BY KATHRYN KELLY
Lake Hiawatha is a valuable resource to the South Minneapolis community, but it has suffered over the last couple of decades with a trash problem. Neighborhood groups have valiantly worked to keep this lake clean, but the health of this lake requires a trash mitigation strategy that involves government entities with long-term solutions.
A successful trash mitigation effort must be untied from other projects, with a focus on researching and implementing solutions as smaller, stand-alone projects that can be done right now. This approach would, more quickly, make progress towards less and less trash entering Lake Hiawatha, rather than the current approach which ties this cleanup to massive projects. Also, this cleanup needs to be led and funded by the entities that are responsible for the trash, starting with the city of Minneapolis.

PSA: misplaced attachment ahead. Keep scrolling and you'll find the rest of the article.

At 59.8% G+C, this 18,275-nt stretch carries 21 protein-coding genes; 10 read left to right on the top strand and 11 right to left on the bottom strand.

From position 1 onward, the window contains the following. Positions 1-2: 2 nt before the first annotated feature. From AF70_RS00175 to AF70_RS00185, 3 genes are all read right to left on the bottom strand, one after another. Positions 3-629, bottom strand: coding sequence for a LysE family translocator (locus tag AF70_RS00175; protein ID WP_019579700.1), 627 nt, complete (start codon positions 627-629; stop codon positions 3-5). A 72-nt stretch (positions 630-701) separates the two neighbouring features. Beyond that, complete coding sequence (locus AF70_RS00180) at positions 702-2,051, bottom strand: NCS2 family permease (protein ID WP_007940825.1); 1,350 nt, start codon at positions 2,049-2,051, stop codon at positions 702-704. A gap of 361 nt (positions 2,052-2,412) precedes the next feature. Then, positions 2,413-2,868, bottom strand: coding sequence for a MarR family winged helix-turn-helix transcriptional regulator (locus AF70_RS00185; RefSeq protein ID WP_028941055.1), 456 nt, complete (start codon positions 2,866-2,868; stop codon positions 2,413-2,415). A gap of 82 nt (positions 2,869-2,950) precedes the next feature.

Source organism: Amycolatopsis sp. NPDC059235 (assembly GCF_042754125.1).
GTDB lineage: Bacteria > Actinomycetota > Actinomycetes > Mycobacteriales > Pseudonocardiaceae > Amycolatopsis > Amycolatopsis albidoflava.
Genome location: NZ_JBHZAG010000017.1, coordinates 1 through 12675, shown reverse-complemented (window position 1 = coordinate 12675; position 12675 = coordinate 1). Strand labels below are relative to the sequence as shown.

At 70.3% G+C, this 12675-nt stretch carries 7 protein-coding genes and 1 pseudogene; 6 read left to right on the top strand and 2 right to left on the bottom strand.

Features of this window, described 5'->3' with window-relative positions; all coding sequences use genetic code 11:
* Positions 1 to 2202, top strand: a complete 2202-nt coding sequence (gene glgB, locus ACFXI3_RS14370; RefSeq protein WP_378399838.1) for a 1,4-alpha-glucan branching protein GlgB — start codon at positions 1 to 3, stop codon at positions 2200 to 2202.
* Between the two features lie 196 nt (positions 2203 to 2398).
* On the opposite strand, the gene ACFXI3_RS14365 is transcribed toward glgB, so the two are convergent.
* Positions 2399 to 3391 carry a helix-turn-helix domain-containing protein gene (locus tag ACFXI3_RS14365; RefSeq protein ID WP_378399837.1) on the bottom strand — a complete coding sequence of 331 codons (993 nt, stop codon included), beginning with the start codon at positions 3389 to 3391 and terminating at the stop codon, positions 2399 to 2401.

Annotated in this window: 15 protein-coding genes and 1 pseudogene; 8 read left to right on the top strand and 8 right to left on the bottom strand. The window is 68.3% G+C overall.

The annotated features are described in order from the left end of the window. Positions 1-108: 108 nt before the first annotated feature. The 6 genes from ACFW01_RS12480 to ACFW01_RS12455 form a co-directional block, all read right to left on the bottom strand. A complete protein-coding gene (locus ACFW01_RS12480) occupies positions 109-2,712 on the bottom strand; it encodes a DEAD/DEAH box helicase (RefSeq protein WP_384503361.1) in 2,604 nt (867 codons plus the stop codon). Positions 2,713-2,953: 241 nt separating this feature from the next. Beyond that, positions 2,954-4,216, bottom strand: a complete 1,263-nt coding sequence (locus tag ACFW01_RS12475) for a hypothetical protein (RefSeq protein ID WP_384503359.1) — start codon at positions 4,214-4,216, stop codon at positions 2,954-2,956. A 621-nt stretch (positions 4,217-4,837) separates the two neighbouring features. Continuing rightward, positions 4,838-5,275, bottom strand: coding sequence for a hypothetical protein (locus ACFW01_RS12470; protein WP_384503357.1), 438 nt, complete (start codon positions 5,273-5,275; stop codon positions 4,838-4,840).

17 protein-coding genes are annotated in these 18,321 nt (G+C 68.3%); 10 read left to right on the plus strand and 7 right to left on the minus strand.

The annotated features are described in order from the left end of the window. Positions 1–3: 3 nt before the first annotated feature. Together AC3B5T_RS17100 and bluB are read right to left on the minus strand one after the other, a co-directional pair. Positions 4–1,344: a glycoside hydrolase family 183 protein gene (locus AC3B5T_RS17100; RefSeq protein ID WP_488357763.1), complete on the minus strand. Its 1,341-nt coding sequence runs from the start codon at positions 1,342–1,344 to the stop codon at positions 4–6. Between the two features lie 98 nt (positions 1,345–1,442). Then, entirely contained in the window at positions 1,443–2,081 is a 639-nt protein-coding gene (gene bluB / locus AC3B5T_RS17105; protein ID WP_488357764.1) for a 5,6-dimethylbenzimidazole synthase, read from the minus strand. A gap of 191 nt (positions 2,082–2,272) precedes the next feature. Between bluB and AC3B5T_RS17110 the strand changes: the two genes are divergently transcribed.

An initial important step would be to install a grit chamber at the intersection of East 43rd Street and 19th Avenue South to capture trash before it travels through a pipe under Hiawatha Golf Course to Lake Hiawatha. This would allow the city of Minneapolis to capture and remove its trash as it does with other grit chambers in the city.
Charles Rodgers, candidate for Minneapolis Park Board Commissioner in District 5, sees this as an important agenda item that he wants to pursue if elected Commissioner this fall.
Note: The main sources of trash in Lake Hiawatha are:
– City of Minneapolis storm sewer outfalls (pipes) releasing directly into Lake Hiawatha.
– Minnehaha Creek and the storm sewer outfalls that release into Minnehaha Creek.